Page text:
About forty-five minutes outside of Manhattan, in an upscale Oyster Bay, Long Island, enclave, the cast and crew of ”Gossip Girl“ are filming their second-season premiere in one of the neighborhood’s most elaborate McMansions. In the backyard, production has created a version of Diddy‘s exclusive White Party. Stars Ed Westwick and Leighton Meester take their marks on the pool patio for a squabble between their characters, rivals-turned-lovers-turned-rivals Chuck Bass and Blair Waldorf. Off camera, a group of local girls watch while deliriously thumbing their BlackBerries, perhaps live-blogging the experience to their friends at home:
”OMG! Ed is so much cuter in person,” or ”Leighton’s shoes are sooo fugly.” Watching the teens, many of whom are decked out in gladiator sandals and toting posh D&G purses, you get the sense that they don’t just watch Gossip Girl, they live it.
And that’s exactly what The CW’s signature series has going for it. The flashy, sometimes trashy teen drama is a zeitgeist-infiltrating phenomenon, despite season 1’s underwhelming average of 2.4 million viewers. Still, that hasn’t kept the struggling CW from banking its future on the hope that its core audience — adults 18-34 — wants more Girl power. It has greenlit a fall schedule replete with teens and young adults living luxury lifestyles: from Beverly Hills brats in the updated 90210, to Privileged, a drama based on the successful teen book How to Teach Filthy Rich Girls, to the Devil Wears Prada-esque reality show Stylista.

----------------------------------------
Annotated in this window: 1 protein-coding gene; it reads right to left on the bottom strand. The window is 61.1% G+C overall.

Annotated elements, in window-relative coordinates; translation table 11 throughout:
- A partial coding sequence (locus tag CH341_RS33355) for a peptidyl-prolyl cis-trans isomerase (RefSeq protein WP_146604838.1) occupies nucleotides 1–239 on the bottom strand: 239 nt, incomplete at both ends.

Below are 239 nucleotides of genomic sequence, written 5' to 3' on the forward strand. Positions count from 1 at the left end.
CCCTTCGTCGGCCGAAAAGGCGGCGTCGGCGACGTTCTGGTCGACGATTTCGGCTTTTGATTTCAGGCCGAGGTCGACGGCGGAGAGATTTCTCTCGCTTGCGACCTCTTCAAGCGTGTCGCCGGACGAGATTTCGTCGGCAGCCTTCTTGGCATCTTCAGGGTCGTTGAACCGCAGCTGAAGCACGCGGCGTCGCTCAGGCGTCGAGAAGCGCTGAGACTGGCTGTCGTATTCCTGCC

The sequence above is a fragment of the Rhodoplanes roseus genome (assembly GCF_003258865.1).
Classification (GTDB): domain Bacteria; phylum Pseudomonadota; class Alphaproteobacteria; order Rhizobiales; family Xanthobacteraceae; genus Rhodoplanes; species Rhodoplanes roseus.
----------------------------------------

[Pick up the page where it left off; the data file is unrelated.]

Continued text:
Why would the network remake itself in the image of a show that ranked 150th in the ratings last season? Because while GG lacks numbers, it continues, incredibly, to be flush with buzz. The cast’s Neutrogena-fresh visages grace countless magazine covers, and trend-happy kids are spending their disposable incomes to get that GG look. ”What Gossip Girl is doing today is kind of like what Sex and the City did for the way women dress,” says Ed Bucciarelli, president and CEO of Henri Bendel in New York. ”People come in saying ‘We want the headband that Blair was wearing on last week’s show.”’ One teen, he adds, even requested a Collette Dinnigan cocktail dress — worn by Meester in May’s season finale — for her prom.
For The CW, that kind of pop culture influence could be a lifesaver. Industry watchers are rumbling that if the two-year-old network doesn’t perform better this season, it could face extinction. Can a Girl-friendly schedule save The CW? If the network folds, will that mean the end of Gossip Girl? And, most important, can Serena (Blake Lively) and Dan (Penn Badgley) really make things work? With so many questions swirling around the show, we set out to separate truth from gossip.
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